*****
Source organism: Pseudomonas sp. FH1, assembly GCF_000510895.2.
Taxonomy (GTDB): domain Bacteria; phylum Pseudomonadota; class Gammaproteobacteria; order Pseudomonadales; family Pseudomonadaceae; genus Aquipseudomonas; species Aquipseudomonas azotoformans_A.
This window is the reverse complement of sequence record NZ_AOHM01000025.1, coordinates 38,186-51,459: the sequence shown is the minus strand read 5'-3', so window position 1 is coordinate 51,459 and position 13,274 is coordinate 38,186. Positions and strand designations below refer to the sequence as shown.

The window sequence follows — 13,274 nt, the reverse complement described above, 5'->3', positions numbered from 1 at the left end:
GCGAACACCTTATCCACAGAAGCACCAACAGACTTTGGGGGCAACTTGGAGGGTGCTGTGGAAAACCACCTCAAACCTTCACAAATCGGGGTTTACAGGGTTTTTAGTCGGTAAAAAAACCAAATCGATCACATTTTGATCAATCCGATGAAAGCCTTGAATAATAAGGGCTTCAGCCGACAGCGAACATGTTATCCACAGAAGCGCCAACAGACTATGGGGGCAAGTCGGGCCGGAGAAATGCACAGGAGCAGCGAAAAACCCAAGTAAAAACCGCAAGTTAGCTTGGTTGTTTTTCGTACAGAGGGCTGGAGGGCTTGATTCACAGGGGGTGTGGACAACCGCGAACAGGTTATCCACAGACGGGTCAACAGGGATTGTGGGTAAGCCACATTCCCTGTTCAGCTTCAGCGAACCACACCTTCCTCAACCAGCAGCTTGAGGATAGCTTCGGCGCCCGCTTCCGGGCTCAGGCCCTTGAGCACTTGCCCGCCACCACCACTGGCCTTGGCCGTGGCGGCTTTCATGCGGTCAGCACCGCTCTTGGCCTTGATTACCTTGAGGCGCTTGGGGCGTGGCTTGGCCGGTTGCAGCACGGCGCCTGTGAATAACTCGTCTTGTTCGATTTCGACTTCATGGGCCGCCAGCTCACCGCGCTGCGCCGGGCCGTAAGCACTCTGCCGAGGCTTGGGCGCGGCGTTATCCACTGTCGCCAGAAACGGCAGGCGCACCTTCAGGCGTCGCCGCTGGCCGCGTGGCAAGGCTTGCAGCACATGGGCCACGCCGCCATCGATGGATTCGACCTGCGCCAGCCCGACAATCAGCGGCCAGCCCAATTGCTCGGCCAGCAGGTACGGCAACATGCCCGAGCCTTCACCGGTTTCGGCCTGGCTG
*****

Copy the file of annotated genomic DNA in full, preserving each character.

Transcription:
Source organism: Pseudomonas sp. FH1, assembly GCF_000510895.2.
Taxonomy (GTDB): domain Bacteria; phylum Pseudomonadota; class Gammaproteobacteria; order Pseudomonadales; family Pseudomonadaceae; genus Aquipseudomonas; species Aquipseudomonas azotoformans_A.
This window is the reverse complement of sequence record NZ_AOHM01000025.1, coordinates 38,186-51,459: the sequence shown is the minus strand read 5'-3', so window position 1 is coordinate 51,459 and position 13,274 is coordinate 38,186. Positions and strand designations below refer to the sequence as shown.

The window sequence follows — 13,274 nt, the reverse complement described above, 5'->3', positions numbered from 1 at the left end:
GCGAACACCTTATCCACAGAAGCACCAACAGACTTTGGGGGCAACTTGGAGGGTGCTGTGGAAAACCACCTCAAACCTTCACAAATCGGGGTTTACAGGGTTTTTAGTCGGTAAAAAAACCAAATCGATCACATTTTGATCAATCCGATGAAAGCCTTGAATAATAAGGGCTTCAGCCGACAGCGAACATGTTATCCACAGAAGCGCCAACAGACTATGGGGGCAAGTCGGGCCGGAGAAATGCACAGGAGCAGCGAAAAACCCAAGTAAAAACCGCAAGTTAGCTTGGTTGTTTTTCGTACAGAGGGCTGGAGGGCTTGATTCACAGGGGGTGTGGACAACCGCGAACAGGTTATCCACAGACGGGTCAACAGGGATTGTGGGTAAGCCACATTCCCTGTTCAGCTTCAGCGAACCACACCTTCCTCAACCAGCAGCTTGAGGATAGCTTCGGCGCCCGCTTCCGGGCTCAGGCCCTTGAGCACTTGCCCGCCACCACCACTGGCCTTGGCCGTGGCGGCTTTCATGCGGTCAGCACCGCTCTTGGCCTTGATTACCTTGAGGCGCTTGGGGCGTGGCTTGGCCGGTTGCAGCACGGCGCCTGTGAATAACTCGTCTTGTTCGATTTCGACTTCATGGGCCGCCAGCTCACCGCGCTGCGCCGGGCCGTAAGCACTCTGCCGAGGCTTGGGCGCGGCGTTATCCACTGTCGCCAGAAACGGCAGGCGCACCTTCAGGCGTCGCCGCTGGCCGCGTGGCAAGGCTTGCAGCACATGGGCCACGCCGCCATCGATGGATTCGACCTGCGCCAGCCCGACAATCAGCGGCCAGCCCAATTGCTCGGCCAGCAGGTACGGCAACATGCCCGAGCCTTCACCGGTTTCGGCCTGGCTG